It’s a year since Thelma Walker was elected as the MP for Colne Valley when she defeated Tory Jason McCartney to win the seat in the shock election which lost the Conservatives their overall majority. Here she gives a detailed insight into life as an MP.
4.29 am on Friday, June 9, will forever be etched on my mind.
After being awake for nearly 24 hours, the Returning Officer gathered the candidates and our agents together to announce the result of the election.
4.30am came and my life changed forever. I was now the Member of Parliament for my local area, representing the residents of the constituency in which I had been teacher and headteacher for 34 years, where I had raised my children and where my husband and I love to live.
A year on, and reflecting on what I have learned and achieved is incredible. Being an MP is often a seven days a week occupation, although I am encouraged by my staff to take a day off now and again. You respond to emails at all hours, speak to constituents about issues while you’re doing the weekly shop or attend fantastic and worthwhile community events and festivals.
It has been a steep learning curve for myself and my family, but I wouldn’t change it for the world. One of the wonderful things about being an MP is that every day is different, each bringing new challenges and opportunities to advocate for my constituents. One day you can be attending a village fete, the next you can be in Downing Street at a reception celebrating the work of outstanding teachers. You never really know what’s around the corner.
On a typical day I am up by 6am and start the day by checking emails, reviewing upcoming meetings and events and reading relevant committee papers. When I arrive in Parliament I meet with my team to discuss the day, prepare for parliamentary business and review any urgent work.
On Tuesdays and Wednesdays the Education Committee holds evidence sessions, meetings or accountability hearings with Government Ministers or bodies. Currently, the committee is running inquiries on areas including ‘School and college funding’ and ‘Special educational needs and disabilities’.
On each day from Monday to Thursday, there are oral question sessions to government departments held in the Chamber where backbench MPs have the opportunity to challenge ministers on specific areas.
Frequently, the Speaker will grant an urgent question which can last from 30 minutes to 90 minutes, and can be tabled on a wide range of issues. I meet again with my office at midday to catch-up on the morning’s events and any work that has come in.
In the afternoon there are often several drop-in events where I can lend my support to worthwhile causes and I also have meetings with colleagues to discuss constituency issues and ideas.
Business in the Chamber and Westminster Hall varies daily, therefore which debates and question sessions I participate in depends on the topic being discussed. When I have time away from meetings and the Chamber I catch up on paperwork and discuss issues with my office team. If the votes take place early they will come around 6pm or 7pm. However, if late, votes can come around midnight.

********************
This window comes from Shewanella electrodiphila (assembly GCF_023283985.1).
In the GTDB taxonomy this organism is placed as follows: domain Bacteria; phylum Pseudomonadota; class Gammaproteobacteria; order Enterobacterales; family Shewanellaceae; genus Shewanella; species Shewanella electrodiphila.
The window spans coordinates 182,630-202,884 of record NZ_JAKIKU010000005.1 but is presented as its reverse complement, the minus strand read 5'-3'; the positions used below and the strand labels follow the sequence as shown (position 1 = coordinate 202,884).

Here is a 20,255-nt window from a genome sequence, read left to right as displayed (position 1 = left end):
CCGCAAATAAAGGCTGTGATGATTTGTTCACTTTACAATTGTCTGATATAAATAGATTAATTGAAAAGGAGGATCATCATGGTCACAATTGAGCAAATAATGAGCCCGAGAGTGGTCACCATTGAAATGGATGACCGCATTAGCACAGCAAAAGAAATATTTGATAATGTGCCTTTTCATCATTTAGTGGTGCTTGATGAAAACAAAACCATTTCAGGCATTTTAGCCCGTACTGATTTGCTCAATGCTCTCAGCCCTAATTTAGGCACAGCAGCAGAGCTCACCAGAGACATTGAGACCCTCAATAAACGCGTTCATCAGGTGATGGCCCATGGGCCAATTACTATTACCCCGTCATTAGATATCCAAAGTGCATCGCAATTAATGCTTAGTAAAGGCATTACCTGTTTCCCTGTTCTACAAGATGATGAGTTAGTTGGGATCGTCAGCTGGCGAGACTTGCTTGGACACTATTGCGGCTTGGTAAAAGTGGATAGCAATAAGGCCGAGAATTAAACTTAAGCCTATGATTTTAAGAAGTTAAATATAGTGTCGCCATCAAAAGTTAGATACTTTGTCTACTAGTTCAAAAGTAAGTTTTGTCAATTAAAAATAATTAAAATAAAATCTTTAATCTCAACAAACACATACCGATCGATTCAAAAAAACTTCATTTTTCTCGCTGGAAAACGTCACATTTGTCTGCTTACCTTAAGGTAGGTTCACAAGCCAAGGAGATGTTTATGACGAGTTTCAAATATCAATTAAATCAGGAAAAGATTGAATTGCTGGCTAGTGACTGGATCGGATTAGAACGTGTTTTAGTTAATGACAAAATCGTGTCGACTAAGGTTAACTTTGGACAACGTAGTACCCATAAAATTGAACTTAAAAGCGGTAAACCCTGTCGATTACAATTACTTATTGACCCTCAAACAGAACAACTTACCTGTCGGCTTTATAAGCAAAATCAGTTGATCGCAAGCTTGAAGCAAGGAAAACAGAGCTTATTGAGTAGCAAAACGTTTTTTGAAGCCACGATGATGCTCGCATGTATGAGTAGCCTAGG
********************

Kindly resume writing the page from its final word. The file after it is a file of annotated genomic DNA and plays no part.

One part of being an MP which I am very grateful for, is the opportunity to go into schools and talk to the pupils about what democracy is, how it works and what life is like as a Member of Parliament.
I always tell them about how MPs try and shuffle along the green benches to avoid sitting on the bumps which are uncomfortable if a long statement or debate is taking place. This normally gets a laugh. One of the questions I get asked the most when visiting schools or when school groups come to Parliament is, “What do you most enjoy about being an MP?”
The answer is simple. As an MP, I can ask key questions and challenge the Government on issues before they are legislated on. I can make changes and improvements which affect people in my constituency and across the country. I can advocate for young people, teachers, and those from disadvantaged backgrounds, to make sure that all groups get the support and opportunities they need to succeed.
One example of this was the cross-party campaign to enable children in foster care to access the full 30 hours free childcare, as they had been excluded when the policy was first introduced. MPs are very passionate about causes they campaign on and when that passion transcends party-lines it can be used to make effective changes.
The Education Committee is a fantastic example of this where members from different parties collaborate to hold the Government to account. As a Committee, we examine and make recommendations to the government on some of the problems facing the education sector, such as teacher recruitment and retention, young people’s mental health and the foster care system.
The Palace of Westminster is steeped in tradition and history. There are constant discoveries of new corridors you have never been down or paintings and sculptures you haven’t noticed before.
Also steeped in tradition is the Chamber itself. MPs must bow to the Speaker as they enter and leave and they are not allowed to refer to other members in the first person, for example “the Honourable member for X” as opposed to “you”.
There is no other place like it and every day as I walk through Carriage Gates, past Big Ben, I still get the sense of awe and excitement I had on my first day.
I feel very privileged to represent the people and the place I love.